If you would like to gain a recognised qualification that will further your career in the pharmaceutical industry or public services, or would like to gain an excellent foundation for a further research degree, this course is ideal. You will gain a strong background in the theory of analytical techniques used in pharmacy and how to apply them to complex problems in an industrially relevant context.
The MSc course provides exemption from Part A of the Mastership in Chemical Analysis, which is the statutory qualification for a public analyst. If you are unable to commit to the full masters programme, intermediate qualifications (PgCert/PgDip) are available.
What will you study?
You will gain the key skills required in the specialised area of pharmaceutical analysis, including good measurement and scientific practice, evaluation interpretation of data, and other professional and organisational skills. In addition to studying core analytical techniques and their applications in the pharmaceutical industry, you will also be introduced to various pharmaceutical technologies, for example, formulations and topics such as clinical pharmacokinetics.
To put your studies into context, you will be offered a placement within industry or the University's laboratories where you will carry out your independent research project. You may be placed within a pharmaceutical company, a forensic laboratory, analytical consultancy, hospital laboratory or research lab. There is also scope to study and explore recent trends in pharmaceutical analysis and the latest analytical techniques.
Please note that this is an indicative list of modules and is not intended as a definitive list.
* Introduction to Analysis, Quality Systems, Equilibria and Classical Analysis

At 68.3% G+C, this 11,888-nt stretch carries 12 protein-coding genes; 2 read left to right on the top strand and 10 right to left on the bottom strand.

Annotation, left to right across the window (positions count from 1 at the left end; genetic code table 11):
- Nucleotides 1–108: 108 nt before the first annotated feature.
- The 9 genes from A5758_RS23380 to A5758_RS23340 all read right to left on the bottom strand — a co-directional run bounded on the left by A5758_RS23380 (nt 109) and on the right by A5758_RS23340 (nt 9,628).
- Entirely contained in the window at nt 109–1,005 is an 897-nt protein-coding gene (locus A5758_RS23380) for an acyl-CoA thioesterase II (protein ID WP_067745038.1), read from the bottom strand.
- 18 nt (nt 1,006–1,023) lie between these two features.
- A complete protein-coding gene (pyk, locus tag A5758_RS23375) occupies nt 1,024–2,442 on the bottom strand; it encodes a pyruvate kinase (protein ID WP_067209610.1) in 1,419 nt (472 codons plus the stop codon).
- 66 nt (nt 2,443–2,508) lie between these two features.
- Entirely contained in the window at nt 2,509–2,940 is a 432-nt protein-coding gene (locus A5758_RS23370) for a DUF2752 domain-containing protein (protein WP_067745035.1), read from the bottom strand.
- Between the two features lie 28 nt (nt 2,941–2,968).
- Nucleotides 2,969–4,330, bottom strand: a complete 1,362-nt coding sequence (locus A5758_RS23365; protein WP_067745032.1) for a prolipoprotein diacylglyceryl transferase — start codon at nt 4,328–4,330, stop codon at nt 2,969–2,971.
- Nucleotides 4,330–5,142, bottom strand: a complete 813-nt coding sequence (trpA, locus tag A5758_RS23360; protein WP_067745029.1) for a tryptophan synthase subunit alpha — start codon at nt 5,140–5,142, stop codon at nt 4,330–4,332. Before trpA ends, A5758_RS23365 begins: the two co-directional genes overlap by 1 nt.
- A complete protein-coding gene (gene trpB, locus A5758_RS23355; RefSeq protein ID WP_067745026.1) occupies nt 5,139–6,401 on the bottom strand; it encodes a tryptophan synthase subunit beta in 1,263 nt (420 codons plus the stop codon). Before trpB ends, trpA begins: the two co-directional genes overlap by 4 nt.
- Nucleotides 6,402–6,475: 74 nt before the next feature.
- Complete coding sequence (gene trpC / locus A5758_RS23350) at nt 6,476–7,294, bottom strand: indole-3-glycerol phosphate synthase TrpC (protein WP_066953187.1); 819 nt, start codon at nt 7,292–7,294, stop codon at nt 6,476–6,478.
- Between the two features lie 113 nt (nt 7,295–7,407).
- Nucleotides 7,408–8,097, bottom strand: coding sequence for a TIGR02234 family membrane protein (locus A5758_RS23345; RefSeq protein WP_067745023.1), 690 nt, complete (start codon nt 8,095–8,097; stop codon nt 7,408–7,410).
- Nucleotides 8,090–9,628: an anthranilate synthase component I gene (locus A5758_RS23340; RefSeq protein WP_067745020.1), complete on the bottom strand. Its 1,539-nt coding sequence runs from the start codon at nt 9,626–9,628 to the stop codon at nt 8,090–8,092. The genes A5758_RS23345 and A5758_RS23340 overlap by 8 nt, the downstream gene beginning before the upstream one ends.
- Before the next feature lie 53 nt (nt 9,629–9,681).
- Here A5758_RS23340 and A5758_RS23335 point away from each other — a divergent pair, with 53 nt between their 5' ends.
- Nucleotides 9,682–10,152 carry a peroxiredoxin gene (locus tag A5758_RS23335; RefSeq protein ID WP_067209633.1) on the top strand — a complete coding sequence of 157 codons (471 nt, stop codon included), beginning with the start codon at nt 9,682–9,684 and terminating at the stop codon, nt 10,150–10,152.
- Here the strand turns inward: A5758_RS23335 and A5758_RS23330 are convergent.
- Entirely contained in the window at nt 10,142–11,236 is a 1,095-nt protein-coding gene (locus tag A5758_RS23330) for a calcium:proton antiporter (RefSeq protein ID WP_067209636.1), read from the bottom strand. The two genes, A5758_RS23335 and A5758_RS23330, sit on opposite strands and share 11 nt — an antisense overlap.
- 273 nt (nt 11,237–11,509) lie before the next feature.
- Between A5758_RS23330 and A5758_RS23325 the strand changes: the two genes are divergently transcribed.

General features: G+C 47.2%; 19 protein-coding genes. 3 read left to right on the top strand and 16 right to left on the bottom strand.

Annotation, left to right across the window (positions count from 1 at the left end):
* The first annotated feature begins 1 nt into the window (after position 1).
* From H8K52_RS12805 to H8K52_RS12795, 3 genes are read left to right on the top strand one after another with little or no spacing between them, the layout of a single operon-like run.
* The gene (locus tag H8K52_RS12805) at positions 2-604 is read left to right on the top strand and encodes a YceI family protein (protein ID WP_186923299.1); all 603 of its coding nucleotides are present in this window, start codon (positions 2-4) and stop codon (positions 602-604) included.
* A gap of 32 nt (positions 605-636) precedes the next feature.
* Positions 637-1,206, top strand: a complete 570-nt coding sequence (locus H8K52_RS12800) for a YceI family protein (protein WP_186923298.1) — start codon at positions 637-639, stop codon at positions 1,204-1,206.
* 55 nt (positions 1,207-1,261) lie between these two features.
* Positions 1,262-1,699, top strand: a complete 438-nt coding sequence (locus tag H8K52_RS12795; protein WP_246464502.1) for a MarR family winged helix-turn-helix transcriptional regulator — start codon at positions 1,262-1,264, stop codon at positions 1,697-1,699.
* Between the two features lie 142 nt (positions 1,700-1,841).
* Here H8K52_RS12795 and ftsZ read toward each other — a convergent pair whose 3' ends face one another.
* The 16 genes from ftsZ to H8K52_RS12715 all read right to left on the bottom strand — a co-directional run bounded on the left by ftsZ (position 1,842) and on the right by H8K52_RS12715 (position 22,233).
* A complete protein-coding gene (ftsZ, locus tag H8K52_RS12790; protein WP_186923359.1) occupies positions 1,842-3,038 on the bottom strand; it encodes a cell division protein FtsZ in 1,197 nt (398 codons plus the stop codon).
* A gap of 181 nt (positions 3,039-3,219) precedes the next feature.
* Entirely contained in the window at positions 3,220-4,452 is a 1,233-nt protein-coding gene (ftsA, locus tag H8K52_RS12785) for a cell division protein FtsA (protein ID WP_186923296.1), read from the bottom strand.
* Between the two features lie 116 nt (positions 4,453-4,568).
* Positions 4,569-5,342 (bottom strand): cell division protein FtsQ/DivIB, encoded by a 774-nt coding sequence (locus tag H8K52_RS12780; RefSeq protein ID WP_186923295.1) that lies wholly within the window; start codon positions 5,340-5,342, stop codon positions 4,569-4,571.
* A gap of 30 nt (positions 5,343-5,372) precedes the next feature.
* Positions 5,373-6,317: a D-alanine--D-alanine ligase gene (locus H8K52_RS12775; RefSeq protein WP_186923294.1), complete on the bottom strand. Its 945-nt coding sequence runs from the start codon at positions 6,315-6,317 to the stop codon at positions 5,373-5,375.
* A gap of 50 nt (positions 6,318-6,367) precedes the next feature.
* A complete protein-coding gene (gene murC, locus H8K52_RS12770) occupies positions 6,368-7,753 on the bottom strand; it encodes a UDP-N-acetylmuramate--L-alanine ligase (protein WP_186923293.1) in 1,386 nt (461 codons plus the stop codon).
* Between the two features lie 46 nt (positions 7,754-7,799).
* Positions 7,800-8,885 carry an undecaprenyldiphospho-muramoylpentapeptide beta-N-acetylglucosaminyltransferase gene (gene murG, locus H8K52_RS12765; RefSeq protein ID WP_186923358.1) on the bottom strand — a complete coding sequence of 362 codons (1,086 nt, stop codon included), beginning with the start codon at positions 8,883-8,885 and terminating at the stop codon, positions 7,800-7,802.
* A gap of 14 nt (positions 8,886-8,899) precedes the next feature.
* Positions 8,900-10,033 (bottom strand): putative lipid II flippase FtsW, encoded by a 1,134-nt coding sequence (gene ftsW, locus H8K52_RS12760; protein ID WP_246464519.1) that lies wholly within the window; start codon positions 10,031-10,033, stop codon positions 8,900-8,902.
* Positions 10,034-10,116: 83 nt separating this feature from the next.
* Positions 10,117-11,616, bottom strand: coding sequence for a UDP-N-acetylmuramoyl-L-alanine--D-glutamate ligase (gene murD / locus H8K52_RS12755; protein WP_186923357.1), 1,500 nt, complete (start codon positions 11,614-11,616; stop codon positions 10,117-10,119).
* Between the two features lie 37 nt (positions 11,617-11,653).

* Statistics and Computing
* Separation Science
* Molecular and Atomic Spectroscopy
* Pharmaceutical Analysis
* Pharmaceutical Technology
* Independent Research Project
Universities in the United Kingdom use a centralized system of undergraduate application: University and College Admissions Service (UCAS). It is used by both domestic and international students. Students have to register on the UCAS website before applying to the university. They will find all the necessary information about the application process on this website. Some graduate courses also require registration on this website, but in most cases students have to apply directly to the university. Some universities also accept undergraduate application through Common App (the information about it could be found on universities' websites).
Both undergraduate and graduate students may receive three types of responses from the university. The first one, “unconditional offer” means that you already reached all requirements and may be admitted to the university. The second one, “conditional offer” makes your admission possible if you fulfill some criteria – for example, have good grades on final exams. The third one, “unsuccessful application” means that you, unfortunately, could not be admitted to the university of you choice.
All universities require personal statement, which should include the reasons to study in the UK and the information about personal and professional goals of the student and a transcript, which includes grades received in high school or in the previous university.